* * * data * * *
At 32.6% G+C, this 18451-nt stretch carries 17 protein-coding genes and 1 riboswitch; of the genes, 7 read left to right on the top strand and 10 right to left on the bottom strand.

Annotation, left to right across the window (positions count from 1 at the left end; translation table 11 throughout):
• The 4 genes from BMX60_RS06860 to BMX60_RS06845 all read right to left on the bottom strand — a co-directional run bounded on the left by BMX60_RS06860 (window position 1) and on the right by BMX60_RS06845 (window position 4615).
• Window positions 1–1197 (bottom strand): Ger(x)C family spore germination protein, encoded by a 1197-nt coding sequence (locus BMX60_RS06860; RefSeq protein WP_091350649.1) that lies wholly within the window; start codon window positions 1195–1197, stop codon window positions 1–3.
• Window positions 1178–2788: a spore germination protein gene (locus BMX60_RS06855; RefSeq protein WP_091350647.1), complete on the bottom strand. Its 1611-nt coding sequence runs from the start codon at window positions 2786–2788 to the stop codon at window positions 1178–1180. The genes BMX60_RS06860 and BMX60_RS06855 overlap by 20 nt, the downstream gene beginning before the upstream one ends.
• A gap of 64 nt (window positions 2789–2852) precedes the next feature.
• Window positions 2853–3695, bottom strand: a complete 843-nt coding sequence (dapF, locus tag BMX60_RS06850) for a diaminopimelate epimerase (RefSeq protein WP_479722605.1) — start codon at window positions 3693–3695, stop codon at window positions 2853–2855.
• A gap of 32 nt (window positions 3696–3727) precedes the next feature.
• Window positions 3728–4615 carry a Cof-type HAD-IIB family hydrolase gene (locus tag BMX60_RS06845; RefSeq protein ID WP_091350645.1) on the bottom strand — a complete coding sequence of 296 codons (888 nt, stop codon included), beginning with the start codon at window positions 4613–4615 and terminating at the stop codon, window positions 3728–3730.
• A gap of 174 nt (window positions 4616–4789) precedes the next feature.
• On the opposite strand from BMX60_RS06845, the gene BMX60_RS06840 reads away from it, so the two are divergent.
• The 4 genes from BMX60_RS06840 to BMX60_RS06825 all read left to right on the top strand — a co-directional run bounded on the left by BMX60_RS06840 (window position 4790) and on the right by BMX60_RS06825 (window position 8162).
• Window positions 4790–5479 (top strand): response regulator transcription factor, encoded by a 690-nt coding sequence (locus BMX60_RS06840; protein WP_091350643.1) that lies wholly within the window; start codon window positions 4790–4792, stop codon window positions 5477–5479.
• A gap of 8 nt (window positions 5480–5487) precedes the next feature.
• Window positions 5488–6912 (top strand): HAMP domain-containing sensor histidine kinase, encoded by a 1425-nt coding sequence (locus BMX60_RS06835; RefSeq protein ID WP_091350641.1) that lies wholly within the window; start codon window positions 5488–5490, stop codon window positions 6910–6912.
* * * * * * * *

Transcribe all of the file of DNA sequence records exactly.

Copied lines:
At 32.6% G+C, this 18451-nt stretch carries 17 protein-coding genes and 1 riboswitch; of the genes, 7 read left to right on the top strand and 10 right to left on the bottom strand.

Annotation, left to right across the window (positions count from 1 at the left end; translation table 11 throughout):
• The 4 genes from BMX60_RS06860 to BMX60_RS06845 all read right to left on the bottom strand — a co-directional run bounded on the left by BMX60_RS06860 (window position 1) and on the right by BMX60_RS06845 (window position 4615).
• Window positions 1–1197 (bottom strand): Ger(x)C family spore germination protein, encoded by a 1197-nt coding sequence (locus BMX60_RS06860; RefSeq protein WP_091350649.1) that lies wholly within the window; start codon window positions 1195–1197, stop codon window positions 1–3.
• Window positions 1178–2788: a spore germination protein gene (locus BMX60_RS06855; RefSeq protein WP_091350647.1), complete on the bottom strand. Its 1611-nt coding sequence runs from the start codon at window positions 2786–2788 to the stop codon at window positions 1178–1180. The genes BMX60_RS06860 and BMX60_RS06855 overlap by 20 nt, the downstream gene beginning before the upstream one ends.
• A gap of 64 nt (window positions 2789–2852) precedes the next feature.
• Window positions 2853–3695, bottom strand: a complete 843-nt coding sequence (dapF, locus tag BMX60_RS06850) for a diaminopimelate epimerase (RefSeq protein WP_479722605.1) — start codon at window positions 3693–3695, stop codon at window positions 2853–2855.
• A gap of 32 nt (window positions 3696–3727) precedes the next feature.
• Window positions 3728–4615 carry a Cof-type HAD-IIB family hydrolase gene (locus tag BMX60_RS06845; RefSeq protein ID WP_091350645.1) on the bottom strand — a complete coding sequence of 296 codons (888 nt, stop codon included), beginning with the start codon at window positions 4613–4615 and terminating at the stop codon, window positions 3728–3730.
• A gap of 174 nt (window positions 4616–4789) precedes the next feature.
• On the opposite strand from BMX60_RS06845, the gene BMX60_RS06840 reads away from it, so the two are divergent.
• The 4 genes from BMX60_RS06840 to BMX60_RS06825 all read left to right on the top strand — a co-directional run bounded on the left by BMX60_RS06840 (window position 4790) and on the right by BMX60_RS06825 (window position 8162).
• Window positions 4790–5479 (top strand): response regulator transcription factor, encoded by a 690-nt coding sequence (locus BMX60_RS06840; protein WP_091350643.1) that lies wholly within the window; start codon window positions 4790–4792, stop codon window positions 5477–5479.
• A gap of 8 nt (window positions 5480–5487) precedes the next feature.
• Window positions 5488–6912 (top strand): HAMP domain-containing sensor histidine kinase, encoded by a 1425-nt coding sequence (locus BMX60_RS06835; RefSeq protein ID WP_091350641.1) that lies wholly within the window; start codon window positions 5488–5490, stop codon window positions 6910–6912.